Double Vision: Recycling Illustrations in 19th-Century American Magazines

[More examples]

Early periodicals often reprinted articles and poems that originally had appeared elsewhere: Fanny Fern’s success was assured when her first article was reprinted immediately in several other periodicals. Images were no exception. Illustrations sometimes appeared in several works: The Book of One Hundred Pictures (Philadelphia: American Sunday School Union, 1861) reprinted at least one illustration from Stories by Jack Mason; and The Good Scholar used two of the illustrations which had appeared in the ASSU book. Robert Merry’s Museum and the Youth’s Companion shared tastes—and illustrations. (Ironically, the Museum merged with the Companion in 1872.) Sometimes the image was altered to mesh with the piece it accompanied.

The images on this page appeared in the Youth’s Companion—and in other magazines. Until the late 1860s, the Companion rarely featured more than one illustration per issue. Merry’s Museum featured more, but few were engraved especially for the magazine—or for any children’s magazine, for that matter. An illustration of “Grandfather’s Wig,” published in 1829, in Samuel Goodrich’s Peter Parley’s Winter Evening Tales was the frontispiece for the July/August 1832 issue of The Juvenile Miscellany. In 1867, The Little Corporal printed engravings of four Rogers Groups: “After looking everywhere for illustrations peculiarly appropriate to the pages of The Little Corporal—pictures which should be purely American, and worthy of the admiration of all Americans—we have determined to have an engraving of one of these unsurpassed Groups in each number of our paper ….” Not only was each the only large engraving to appear in the issue, but it afforded an opportunity to advertise these “statuettes … made from composition which will bear careful washing with soap and water,” which could be ordered in Chicago from William Goodsmith & Co.; Goodsmith and John Rogers thus exploited an advertising venue, and the Little Corporal had a ready source of attractive engravings.
squirrel, 1841
This image was sent to readers of Robert Merry’s Museum in December 1841, to be used as a frontispiece when the issues for that year were bound. (Accompanying it was a delightful paean to squirrels which may have been inspired by the gift of a live squirrel to editor Samuel Goodrich.) The red border was printed in black when the picture was reprinted in volumes apparently created for sale later.
squirrel, 1855

This image appeared on the first page of the May 3, 1855 issue of Youth’s Companion, above a brief piece titled “The Gray Squirrel” which describes what good pets squirrels make and how unpopular they were with farmers. (The engraving seems to have been a bit too large for the space allowed on the page.)

This popular squirrel also leaped into the December 1857 issue of The Youth’s Casket, as a full-page illustration for a brief piece on the gray squirrel.

dog, 1841

This image of a Newfoundland dog was part of the July 1841 issue of Robert Merry’s Museum; it was one of at least four hand-colored natural history plates appearing in 1841.

dog, 1855

This image appeared on the first page of the May 10, 1855 issue of Youth’s Companion, above a brief piece titled “The Newfoundland Dog” which describes how useful they are as labor animals in Newfoundland. (The engraving was given a bit more space on the page than was the engraving of a squirrel printed a week earlier.)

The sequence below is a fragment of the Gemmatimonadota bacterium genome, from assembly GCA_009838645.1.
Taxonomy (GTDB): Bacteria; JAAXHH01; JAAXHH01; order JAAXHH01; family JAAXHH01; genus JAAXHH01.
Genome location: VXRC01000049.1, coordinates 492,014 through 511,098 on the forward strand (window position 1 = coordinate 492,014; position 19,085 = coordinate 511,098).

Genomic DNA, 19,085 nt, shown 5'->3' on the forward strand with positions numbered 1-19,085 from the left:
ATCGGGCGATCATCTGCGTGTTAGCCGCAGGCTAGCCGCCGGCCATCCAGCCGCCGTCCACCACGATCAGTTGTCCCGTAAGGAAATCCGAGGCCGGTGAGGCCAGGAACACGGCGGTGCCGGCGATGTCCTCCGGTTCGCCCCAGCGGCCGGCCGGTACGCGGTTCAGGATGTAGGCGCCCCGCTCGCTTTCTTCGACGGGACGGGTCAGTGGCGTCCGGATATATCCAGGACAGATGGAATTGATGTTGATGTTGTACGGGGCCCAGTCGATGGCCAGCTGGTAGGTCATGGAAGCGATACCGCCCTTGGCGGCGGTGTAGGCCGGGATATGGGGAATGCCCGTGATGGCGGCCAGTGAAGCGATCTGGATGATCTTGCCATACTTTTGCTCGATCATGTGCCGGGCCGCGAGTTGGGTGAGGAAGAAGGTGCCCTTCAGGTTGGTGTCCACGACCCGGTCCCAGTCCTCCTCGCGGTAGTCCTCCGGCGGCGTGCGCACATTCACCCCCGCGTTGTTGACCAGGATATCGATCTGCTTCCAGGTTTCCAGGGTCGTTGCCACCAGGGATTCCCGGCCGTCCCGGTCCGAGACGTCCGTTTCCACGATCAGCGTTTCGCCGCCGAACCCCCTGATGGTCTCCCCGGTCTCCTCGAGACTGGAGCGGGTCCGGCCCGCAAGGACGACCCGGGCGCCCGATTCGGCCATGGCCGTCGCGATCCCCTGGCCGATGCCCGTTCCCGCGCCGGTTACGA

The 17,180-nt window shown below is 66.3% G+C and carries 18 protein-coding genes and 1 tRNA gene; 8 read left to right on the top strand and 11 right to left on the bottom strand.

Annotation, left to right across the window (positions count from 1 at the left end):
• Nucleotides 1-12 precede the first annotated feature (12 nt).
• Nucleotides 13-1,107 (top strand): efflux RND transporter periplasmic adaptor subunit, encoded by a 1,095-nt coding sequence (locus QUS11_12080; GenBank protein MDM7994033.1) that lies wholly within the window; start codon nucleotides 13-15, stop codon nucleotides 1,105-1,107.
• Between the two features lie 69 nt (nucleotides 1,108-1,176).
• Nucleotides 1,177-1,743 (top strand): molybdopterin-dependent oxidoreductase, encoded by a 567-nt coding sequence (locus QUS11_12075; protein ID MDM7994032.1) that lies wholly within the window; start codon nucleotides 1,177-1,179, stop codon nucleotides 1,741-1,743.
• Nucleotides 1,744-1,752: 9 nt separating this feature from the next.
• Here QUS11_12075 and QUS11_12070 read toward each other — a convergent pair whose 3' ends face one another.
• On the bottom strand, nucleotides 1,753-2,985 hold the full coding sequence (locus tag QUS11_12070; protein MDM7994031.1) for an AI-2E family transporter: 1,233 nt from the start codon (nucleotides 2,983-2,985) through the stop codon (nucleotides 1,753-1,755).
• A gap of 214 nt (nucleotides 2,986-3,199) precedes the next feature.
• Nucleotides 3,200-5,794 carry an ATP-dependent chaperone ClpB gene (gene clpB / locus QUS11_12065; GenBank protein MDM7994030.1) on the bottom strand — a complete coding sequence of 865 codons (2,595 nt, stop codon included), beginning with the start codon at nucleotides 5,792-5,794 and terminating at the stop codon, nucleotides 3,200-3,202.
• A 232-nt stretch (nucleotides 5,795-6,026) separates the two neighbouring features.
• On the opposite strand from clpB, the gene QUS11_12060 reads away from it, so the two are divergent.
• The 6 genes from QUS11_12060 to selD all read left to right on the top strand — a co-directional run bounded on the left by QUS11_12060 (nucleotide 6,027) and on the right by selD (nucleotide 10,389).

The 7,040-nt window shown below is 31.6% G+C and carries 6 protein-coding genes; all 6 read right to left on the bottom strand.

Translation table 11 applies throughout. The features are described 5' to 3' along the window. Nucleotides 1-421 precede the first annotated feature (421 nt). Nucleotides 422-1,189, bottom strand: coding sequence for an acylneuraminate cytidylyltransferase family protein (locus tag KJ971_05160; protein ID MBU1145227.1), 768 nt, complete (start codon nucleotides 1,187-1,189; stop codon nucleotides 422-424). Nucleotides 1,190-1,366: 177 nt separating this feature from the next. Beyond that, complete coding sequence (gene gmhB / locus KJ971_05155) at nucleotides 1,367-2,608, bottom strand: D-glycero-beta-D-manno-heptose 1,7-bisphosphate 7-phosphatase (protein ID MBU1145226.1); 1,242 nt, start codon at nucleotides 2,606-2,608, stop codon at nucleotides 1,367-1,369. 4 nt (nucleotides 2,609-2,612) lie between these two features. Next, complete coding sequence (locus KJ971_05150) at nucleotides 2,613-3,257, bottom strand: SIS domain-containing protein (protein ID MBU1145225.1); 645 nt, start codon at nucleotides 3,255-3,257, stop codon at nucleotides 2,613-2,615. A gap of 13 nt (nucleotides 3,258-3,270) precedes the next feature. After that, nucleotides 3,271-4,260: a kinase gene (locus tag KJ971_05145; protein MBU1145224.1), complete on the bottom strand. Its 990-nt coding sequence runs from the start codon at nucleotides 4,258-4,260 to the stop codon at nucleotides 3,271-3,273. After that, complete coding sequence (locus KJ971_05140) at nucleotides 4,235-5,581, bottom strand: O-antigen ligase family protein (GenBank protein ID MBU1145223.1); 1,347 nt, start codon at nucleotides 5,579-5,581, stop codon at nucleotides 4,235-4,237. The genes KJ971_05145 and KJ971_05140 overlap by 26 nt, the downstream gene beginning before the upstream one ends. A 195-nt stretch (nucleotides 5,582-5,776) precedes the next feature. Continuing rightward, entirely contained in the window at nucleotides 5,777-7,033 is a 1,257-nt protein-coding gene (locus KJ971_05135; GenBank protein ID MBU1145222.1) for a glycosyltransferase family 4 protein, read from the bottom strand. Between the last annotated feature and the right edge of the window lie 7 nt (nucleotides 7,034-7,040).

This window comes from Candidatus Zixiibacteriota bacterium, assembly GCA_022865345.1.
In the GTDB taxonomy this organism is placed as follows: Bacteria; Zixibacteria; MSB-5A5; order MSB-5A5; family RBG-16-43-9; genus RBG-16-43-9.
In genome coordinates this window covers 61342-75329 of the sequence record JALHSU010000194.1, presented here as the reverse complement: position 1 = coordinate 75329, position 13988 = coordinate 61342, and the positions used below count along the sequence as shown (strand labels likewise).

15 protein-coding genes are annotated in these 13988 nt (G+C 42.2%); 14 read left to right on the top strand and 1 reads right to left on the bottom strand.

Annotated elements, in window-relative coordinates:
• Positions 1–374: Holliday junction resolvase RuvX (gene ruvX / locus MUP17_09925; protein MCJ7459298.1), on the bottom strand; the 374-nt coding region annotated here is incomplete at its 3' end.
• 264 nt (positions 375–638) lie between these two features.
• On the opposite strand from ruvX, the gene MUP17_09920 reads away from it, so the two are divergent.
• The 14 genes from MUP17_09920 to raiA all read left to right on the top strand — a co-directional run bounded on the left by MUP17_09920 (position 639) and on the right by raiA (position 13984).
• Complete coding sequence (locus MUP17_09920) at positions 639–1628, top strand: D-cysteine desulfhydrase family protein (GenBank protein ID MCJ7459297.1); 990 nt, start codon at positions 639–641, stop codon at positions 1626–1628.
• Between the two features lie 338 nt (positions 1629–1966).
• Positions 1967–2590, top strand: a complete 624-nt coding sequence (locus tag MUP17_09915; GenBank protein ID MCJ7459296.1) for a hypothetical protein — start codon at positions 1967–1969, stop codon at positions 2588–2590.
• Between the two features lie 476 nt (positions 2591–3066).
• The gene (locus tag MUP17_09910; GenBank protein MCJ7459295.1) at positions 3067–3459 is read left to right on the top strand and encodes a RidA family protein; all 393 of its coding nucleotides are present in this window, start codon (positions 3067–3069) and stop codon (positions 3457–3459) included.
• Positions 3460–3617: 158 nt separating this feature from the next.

This well-traveled dog also appeared in the August 1857 issue of Forrester’s Boys’ and Girls’ Magazine, as a full-page plate illustrating a piece on Newfoundlands and Scot Terriers.

Grandfather Thomas, 1861

This image appeared on the first page of the December 19, 1861 issue of The Youth’s Companion, to illustrate a piece called “Holiday Times” on the issue’s second page. It’s a piece with a moral: “Grandfather Thomas,” who always tells visiting children to “Go where you like—do what you like, and say what you like”—and who also insists they “don’t do any mischief”—finds that they have invaded his library, and upset everything. He is, however, equal to the situation and doesn’t “suffer the sun to go down upon his wrath,” feeling “all the better for keeping close to the Scripture precept.”

Uncle William, 1862

In the January 1862 issue of Merry’s Museum, “Uncle William” was introduced to the “Merry Cousins”: “But who’s this entering the sanctum without knocking, just as if he were at home? Much joy to you, boys and girls, for we recognize an old friend, both to you and Uncle Merry.” The “old friend” was William A. Fitch, who thus joined the editorial staff. Cropped of its playing children, the illustration helped to emphasize the sense that the column was a physical place where the editors and the subscribers met for conversation.

Harper's, 1864

Harper’s Weekly included a lovely engraving of a carte de visite available from the National Freedman’s Relief Association, in its January 30, 1864 issue, with the stories of the people pictured. The image is similar to “Emancipated Slaves,” photographed by M. H. Kimball, which is reproduced in Young America: Childhood in 19th-Century Art and Culture, by Claire Perry (p. 100).

Companion, 1865

The image appearing in the March 9, 1865 issue of The Youth’s Companion took part of the Harper’s image and changed one of the children, to accompany a piece on the difficulty of distinguishing race.

[Other examples]

Copyright 1999-2024, Pat Pflieger
To “Nineteenth-Century American Children & What They Read
Some of the children | Some of their books | Some of their magazines
To “Voices from 19th-Century America
Some works for adults, 1800-1872
To Titles at this site | Authors at this site | Subjects at this site | Works by date | Map of the site

Talk to me.